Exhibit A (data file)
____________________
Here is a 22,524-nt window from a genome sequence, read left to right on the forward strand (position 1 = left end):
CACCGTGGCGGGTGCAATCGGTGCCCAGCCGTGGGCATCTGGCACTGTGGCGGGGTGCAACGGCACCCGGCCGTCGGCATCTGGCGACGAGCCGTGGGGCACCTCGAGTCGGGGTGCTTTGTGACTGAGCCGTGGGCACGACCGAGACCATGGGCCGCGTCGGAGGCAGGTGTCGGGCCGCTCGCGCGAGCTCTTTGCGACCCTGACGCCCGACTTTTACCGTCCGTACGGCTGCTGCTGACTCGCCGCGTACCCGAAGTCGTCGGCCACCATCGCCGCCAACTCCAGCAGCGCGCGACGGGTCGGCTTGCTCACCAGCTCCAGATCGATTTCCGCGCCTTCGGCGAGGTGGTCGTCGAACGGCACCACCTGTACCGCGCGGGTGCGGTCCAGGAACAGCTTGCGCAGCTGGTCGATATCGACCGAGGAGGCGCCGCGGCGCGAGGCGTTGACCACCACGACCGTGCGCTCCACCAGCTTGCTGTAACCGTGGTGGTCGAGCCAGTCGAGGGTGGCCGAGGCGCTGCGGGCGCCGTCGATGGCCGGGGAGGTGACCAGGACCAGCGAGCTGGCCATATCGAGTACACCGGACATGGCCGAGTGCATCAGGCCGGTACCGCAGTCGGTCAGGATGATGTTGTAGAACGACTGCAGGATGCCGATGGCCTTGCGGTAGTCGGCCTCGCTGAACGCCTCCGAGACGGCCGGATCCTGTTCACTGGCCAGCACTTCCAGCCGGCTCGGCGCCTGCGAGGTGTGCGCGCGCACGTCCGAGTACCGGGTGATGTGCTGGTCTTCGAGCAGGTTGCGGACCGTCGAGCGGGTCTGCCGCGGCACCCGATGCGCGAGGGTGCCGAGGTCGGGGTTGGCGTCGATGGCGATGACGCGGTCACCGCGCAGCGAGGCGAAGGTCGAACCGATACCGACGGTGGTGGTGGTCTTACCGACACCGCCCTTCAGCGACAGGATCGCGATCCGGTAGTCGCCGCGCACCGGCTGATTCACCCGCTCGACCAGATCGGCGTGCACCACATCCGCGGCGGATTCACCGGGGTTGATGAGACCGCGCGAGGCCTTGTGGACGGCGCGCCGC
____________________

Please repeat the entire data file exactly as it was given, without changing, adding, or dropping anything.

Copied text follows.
Here is a 22,524-nt window from a genome sequence, read left to right on the forward strand (position 1 = left end):
CACCGTGGCGGGTGCAATCGGTGCCCAGCCGTGGGCATCTGGCACTGTGGCGGGGTGCAACGGCACCCGGCCGTCGGCATCTGGCGACGAGCCGTGGGGCACCTCGAGTCGGGGTGCTTTGTGACTGAGCCGTGGGCACGACCGAGACCATGGGCCGCGTCGGAGGCAGGTGTCGGGCCGCTCGCGCGAGCTCTTTGCGACCCTGACGCCCGACTTTTACCGTCCGTACGGCTGCTGCTGACTCGCCGCGTACCCGAAGTCGTCGGCCACCATCGCCGCCAACTCCAGCAGCGCGCGACGGGTCGGCTTGCTCACCAGCTCCAGATCGATTTCCGCGCCTTCGGCGAGGTGGTCGTCGAACGGCACCACCTGTACCGCGCGGGTGCGGTCCAGGAACAGCTTGCGCAGCTGGTCGATATCGACCGAGGAGGCGCCGCGGCGCGAGGCGTTGACCACCACGACCGTGCGCTCCACCAGCTTGCTGTAACCGTGGTGGTCGAGCCAGTCGAGGGTGGCCGAGGCGCTGCGGGCGCCGTCGATGGCCGGGGAGGTGACCAGGACCAGCGAGCTGGCCATATCGAGTACACCGGACATGGCCGAGTGCATCAGGCCGGTACCGCAGTCGGTCAGGATGATGTTGTAGAACGACTGCAGGATGCCGATGGCCTTGCGGTAGTCGGCCTCGCTGAACGCCTCCGAGACGGCCGGATCCTGTTCACTGGCCAGCACTTCCAGCCGGCTCGGCGCCTGCGAGGTGTGCGCGCGCACGTCCGAGTACCGGGTGATGTGCTGGTCTTCGAGCAGGTTGCGGACCGTCGAGCGGGTCTGCCGCGGCACCCGATGCGCGAGGGTGCCGAGGTCGGGGTTGGCGTCGATGGCGATGACGCGGTCACCGCGCAGCGAGGCGAAGGTCGAACCGATACCGACGGTGGTGGTGGTCTTACCGACACCGCCCTTCAGCGACAGGATCGCGATCCGGTAGTCGCCGCGCACCGGCTGATTCACCCGCTCGACCAGATCGGCGTGCACCACATCCGCGGCGGATTCACCGGGGTTGATGAGACCGCGCGAGGCCTTGTGGACGGCGCGCCGC